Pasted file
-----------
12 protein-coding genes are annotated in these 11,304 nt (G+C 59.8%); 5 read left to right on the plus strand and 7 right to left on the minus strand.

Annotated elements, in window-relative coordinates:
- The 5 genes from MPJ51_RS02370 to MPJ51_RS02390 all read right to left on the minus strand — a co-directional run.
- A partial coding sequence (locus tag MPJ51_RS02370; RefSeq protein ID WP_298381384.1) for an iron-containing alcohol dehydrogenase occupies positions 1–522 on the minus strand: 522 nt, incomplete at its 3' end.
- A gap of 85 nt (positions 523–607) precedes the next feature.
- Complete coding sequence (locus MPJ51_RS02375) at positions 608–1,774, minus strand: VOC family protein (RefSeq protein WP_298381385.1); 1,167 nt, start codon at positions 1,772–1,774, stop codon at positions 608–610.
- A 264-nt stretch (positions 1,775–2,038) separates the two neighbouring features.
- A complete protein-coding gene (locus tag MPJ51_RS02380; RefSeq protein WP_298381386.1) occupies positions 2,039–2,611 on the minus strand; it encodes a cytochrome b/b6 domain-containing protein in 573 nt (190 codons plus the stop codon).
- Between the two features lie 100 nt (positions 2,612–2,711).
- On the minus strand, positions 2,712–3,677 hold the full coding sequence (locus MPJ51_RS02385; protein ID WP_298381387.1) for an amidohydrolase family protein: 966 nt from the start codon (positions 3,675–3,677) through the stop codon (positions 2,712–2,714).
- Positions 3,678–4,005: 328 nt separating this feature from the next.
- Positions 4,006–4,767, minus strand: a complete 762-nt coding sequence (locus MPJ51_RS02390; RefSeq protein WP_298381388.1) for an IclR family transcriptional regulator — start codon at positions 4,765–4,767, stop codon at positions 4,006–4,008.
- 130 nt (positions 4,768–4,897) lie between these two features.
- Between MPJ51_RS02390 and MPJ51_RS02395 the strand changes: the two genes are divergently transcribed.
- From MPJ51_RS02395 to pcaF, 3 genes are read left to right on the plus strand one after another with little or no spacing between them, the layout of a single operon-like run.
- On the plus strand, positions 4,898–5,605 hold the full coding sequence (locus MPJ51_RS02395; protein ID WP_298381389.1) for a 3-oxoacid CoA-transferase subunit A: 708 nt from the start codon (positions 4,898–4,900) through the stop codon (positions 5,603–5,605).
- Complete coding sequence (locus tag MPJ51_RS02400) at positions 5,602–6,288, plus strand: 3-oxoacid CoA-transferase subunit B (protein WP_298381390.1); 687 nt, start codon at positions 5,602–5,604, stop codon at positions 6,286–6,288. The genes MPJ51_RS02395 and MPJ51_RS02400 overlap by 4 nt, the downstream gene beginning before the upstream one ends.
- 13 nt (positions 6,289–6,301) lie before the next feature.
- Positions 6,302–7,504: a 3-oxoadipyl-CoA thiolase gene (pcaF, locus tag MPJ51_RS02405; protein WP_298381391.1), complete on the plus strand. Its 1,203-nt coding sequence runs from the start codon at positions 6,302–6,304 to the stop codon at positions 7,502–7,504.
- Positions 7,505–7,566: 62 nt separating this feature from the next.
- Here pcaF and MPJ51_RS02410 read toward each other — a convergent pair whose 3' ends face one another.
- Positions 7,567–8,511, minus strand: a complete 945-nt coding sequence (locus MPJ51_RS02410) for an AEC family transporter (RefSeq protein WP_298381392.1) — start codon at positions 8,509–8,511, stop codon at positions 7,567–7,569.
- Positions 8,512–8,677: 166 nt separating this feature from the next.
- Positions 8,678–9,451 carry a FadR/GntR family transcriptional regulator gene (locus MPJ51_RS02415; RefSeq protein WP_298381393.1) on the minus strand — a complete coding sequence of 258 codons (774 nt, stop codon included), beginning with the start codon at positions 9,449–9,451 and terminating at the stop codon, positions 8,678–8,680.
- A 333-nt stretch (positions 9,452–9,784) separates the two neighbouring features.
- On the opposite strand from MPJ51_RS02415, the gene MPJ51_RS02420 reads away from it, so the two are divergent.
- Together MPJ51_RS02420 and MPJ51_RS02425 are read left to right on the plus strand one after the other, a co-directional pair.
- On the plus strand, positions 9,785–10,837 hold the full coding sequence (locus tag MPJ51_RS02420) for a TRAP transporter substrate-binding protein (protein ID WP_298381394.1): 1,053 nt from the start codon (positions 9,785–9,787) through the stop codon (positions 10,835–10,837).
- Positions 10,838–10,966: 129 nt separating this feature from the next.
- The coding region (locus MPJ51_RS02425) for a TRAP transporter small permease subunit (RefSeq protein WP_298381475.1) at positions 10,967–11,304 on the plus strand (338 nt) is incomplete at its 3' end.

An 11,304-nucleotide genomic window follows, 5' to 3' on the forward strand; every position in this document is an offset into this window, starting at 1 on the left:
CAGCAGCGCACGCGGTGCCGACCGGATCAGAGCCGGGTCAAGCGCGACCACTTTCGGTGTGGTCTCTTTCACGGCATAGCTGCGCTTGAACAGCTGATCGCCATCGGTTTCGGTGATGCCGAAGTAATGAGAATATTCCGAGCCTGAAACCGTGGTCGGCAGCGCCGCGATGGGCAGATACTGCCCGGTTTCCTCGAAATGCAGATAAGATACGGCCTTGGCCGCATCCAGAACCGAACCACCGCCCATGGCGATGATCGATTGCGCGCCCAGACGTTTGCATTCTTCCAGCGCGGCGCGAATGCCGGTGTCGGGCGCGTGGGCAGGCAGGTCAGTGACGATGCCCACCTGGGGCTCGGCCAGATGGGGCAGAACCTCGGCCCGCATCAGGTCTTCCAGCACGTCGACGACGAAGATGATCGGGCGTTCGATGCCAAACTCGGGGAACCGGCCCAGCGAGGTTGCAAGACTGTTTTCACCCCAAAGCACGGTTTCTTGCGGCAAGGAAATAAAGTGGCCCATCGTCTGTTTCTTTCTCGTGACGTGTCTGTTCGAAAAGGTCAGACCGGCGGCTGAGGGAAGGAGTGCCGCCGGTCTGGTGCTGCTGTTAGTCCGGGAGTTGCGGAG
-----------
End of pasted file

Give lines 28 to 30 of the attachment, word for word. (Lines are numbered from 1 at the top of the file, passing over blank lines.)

- On the plus strand, positions 9,785–10,837 hold the full coding sequence (locus tag MPJ51_RS02420) for a TRAP transporter substrate-binding protein (protein ID WP_298381394.1): 1,053 nt from the start codon (positions 9,785–9,787) through the stop codon (positions 10,835–10,837).
- Positions 10,838–10,966: 129 nt separating this feature from the next.
- The coding region (locus MPJ51_RS02425) for a TRAP transporter small permease subunit (RefSeq protein WP_298381475.1) at positions 10,967–11,304 on the plus strand (338 nt) is incomplete at its 3' end.